WASHINGTON, D.C. — An Indian wholesale tobacco company in New York asks the U.S. Supreme Court to review a California appeals court holding that the state has jurisdiction to regulate the company’s sales to a tribe in California in a petition for certiorari docketed Feb. 6 (Native Wholesale Supply Company v. People of California ex rel. Xavier Becerra, No. 19-985, U.S. Sup., 2020 U.S. S. CT. BRIEFS LEXIS 450).
PHOENIX — There are sufficient allegations to survive a motion to dismiss a mother’s claims that an Indian police department’s lack of response to calls for help caused the death of her son, an Arizona federal judge determined Feb. 5 (Ruby Charley v. United States, No. 19-08239, D. Ariz., 2020 U.S. Dist. LEXIS 18767).
WASHINGTON, D.C. — It is clear from a lack of action by Congress that the boundaries of the Muscogee (Creek) Nation reservation have never been reduced over the years, such that Oklahoma doesn’t have jurisdiction to prosecute a tribal member for sexual molestation of children, the member tells the U.S. Supreme Court in his Feb. 4 opening brief on the merits (Jimcy McGirt v. Oklahoma, No. 18-9526, U.S. Sup., 2020 U.S. S. CT. BRIEFS LEXIS 433).
WASHINGTON, D.C. — A Ninth Circuit U.S. Court of Appeals holding that tribal sovereign immunity does not protect tribal officials from a casino development company’s fraud and racketeering claims warrants U.S. Supreme Court review because it goes against real-party-in-interest jurisprudence, a California tribe and its officials tell the high court in a Jan. 30 petition for certiorari (Angela James, et al. v. JW Gaming Development, LLC, No. 19-971, U.S. Sup., 2020 U.S. S. CT. BRIEFS LEXIS 404).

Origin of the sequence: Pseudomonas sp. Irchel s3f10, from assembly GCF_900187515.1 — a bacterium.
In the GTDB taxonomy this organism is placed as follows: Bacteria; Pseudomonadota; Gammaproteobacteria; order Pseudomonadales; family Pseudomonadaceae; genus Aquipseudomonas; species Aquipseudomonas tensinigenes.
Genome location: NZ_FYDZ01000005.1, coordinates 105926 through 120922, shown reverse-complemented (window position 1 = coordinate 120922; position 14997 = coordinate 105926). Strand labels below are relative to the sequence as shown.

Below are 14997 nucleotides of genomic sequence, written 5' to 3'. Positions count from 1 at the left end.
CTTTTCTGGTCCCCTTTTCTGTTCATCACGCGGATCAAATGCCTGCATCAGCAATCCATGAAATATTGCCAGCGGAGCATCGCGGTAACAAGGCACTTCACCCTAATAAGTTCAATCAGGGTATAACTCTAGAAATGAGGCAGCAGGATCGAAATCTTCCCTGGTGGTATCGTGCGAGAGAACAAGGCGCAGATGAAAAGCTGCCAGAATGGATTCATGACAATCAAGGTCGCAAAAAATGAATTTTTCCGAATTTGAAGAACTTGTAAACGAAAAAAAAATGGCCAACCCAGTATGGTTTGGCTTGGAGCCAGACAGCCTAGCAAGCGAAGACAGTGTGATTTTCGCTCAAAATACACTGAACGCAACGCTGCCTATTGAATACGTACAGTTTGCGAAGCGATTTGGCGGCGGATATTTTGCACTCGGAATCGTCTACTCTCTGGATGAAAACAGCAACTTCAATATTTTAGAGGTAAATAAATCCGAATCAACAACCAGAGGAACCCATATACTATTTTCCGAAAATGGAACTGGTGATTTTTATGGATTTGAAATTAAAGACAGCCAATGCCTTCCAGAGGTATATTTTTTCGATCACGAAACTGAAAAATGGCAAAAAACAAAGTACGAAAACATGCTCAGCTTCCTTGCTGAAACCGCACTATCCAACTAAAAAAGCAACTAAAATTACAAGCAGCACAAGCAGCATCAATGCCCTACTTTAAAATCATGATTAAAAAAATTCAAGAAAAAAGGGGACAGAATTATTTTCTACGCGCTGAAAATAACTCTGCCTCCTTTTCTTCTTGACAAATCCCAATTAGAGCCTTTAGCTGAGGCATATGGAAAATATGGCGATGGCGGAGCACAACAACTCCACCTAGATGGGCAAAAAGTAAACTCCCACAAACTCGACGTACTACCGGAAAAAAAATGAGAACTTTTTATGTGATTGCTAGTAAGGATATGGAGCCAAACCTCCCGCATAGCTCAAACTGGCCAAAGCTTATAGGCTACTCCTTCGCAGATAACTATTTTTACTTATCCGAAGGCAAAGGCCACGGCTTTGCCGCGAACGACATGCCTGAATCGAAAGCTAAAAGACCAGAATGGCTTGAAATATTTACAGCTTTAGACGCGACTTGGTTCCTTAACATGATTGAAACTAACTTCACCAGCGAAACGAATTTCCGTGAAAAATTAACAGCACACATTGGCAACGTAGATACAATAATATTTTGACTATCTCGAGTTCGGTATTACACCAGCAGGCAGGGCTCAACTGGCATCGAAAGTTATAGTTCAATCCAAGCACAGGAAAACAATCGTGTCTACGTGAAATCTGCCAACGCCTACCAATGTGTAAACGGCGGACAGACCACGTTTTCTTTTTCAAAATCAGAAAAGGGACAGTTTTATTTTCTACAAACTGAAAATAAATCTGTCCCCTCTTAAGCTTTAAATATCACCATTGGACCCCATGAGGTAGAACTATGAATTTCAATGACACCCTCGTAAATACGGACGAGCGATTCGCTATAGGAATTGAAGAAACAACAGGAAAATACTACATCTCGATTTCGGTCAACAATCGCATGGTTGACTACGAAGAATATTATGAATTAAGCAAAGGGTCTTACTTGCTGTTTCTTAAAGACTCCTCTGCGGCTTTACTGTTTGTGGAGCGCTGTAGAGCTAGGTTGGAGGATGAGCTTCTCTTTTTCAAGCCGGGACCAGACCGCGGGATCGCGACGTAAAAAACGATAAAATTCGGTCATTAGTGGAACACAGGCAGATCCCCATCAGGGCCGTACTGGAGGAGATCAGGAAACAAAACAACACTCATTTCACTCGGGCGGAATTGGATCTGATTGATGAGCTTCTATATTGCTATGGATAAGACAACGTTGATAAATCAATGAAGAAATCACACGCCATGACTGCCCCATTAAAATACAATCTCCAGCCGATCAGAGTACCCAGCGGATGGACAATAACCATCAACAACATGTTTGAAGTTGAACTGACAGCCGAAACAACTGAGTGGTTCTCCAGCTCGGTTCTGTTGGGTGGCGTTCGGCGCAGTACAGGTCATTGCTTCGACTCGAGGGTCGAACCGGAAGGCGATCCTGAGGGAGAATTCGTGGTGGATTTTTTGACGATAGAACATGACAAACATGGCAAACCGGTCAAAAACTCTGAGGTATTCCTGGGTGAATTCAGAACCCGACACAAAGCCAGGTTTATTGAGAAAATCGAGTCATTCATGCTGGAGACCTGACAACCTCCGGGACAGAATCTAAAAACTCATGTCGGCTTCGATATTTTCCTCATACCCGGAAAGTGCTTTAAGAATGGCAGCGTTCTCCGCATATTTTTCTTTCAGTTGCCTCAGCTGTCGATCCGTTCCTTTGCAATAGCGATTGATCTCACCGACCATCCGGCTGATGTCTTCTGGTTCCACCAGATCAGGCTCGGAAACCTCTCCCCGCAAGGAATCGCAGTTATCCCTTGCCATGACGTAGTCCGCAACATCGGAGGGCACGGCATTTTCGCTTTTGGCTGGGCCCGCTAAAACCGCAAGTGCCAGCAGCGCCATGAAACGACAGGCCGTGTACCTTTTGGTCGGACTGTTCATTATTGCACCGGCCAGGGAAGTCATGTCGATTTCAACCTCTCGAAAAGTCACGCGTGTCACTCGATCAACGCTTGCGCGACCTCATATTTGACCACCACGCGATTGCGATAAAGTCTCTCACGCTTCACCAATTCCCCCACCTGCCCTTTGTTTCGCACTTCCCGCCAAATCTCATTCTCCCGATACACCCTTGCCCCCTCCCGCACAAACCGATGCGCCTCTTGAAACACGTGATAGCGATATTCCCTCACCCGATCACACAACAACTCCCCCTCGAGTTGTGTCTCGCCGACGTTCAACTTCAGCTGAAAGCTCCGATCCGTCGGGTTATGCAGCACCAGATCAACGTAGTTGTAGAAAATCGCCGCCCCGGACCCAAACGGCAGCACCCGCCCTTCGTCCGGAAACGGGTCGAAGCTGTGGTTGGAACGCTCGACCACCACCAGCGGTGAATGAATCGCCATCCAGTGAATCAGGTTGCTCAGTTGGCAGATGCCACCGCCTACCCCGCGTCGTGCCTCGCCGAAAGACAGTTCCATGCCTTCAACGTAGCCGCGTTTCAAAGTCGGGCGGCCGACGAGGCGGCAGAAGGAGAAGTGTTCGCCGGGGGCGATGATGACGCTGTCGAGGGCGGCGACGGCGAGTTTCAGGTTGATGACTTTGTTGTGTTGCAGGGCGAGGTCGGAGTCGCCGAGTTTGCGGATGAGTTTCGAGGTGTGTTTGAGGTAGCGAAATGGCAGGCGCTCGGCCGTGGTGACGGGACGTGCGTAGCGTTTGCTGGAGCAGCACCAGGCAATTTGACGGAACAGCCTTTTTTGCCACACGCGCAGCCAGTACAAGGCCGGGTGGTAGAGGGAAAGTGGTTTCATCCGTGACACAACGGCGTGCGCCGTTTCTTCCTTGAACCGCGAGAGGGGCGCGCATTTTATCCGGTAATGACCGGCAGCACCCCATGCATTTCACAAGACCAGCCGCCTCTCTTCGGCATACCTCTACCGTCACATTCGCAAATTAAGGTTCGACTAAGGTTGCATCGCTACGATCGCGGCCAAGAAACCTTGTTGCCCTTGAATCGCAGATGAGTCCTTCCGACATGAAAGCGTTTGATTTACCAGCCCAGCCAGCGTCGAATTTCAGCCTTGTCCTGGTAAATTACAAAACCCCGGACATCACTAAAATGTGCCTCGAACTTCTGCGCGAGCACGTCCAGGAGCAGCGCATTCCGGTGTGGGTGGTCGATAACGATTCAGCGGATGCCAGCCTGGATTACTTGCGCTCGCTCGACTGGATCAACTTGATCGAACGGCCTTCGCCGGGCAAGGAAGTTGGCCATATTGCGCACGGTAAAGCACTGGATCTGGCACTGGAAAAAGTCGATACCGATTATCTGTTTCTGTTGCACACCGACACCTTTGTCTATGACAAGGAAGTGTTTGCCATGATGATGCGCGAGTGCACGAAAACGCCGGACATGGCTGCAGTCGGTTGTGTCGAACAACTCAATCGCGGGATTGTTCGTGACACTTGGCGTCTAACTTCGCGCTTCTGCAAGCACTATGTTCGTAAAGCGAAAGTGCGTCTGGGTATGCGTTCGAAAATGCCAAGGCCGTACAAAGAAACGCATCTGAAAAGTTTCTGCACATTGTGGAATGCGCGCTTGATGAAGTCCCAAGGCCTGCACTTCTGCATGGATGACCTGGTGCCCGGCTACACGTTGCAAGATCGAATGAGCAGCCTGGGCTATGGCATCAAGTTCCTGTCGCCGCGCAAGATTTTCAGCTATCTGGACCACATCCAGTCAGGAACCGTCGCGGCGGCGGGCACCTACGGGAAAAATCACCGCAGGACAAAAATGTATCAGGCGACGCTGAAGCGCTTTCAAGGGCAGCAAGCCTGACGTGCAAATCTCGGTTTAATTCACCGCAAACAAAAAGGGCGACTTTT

WASHINGTON, D.C. — Ranchers in Oregon cannot challenge two protocols governing tribal water rights in the Klamath Basin because they lack the standing, having failed to show that the protocols caused them harm, a federal judge determined Jan. 31 (Gerald H. Hawkins, et al. v. David L. Bernhardt, et al., No. 19-1498, D. D.C., 2020 U.S. Dist. LEXIS 16626).
SEATTLE — A Washington oyster company must temporarily halt all activities on certain shellfish beds until permanent injunctive relief is determined for its violations of an implementation plan for an Indian tribe’s treaty rights to harvest shellfish, a federal judge ruled Jan. 31 (United States, et al. v. Washington, et al., No. 2:70-cv-09213, subproceeding Skokomish Indian Tribe v. Gold Coast Oyster LLC, et al., No. 2:89-sp-312 [shellfish], W.D. Wash., 2020 U.S. Dist. LEXIS 17026).
RAPID CITY, S.D. — The South Dakota Department of Social Services (DSS) will pay $350,000 in back pay and other monetary relief to 60 Native American job applicants under a settlement approved Jan. 30 by a South Dakota federal judge of claims by the United States that the DSS discriminated against Indian job seekers (United States v. South Dakota Department of Social Services, No. 5:15-cv-05079, W.D. S.D.).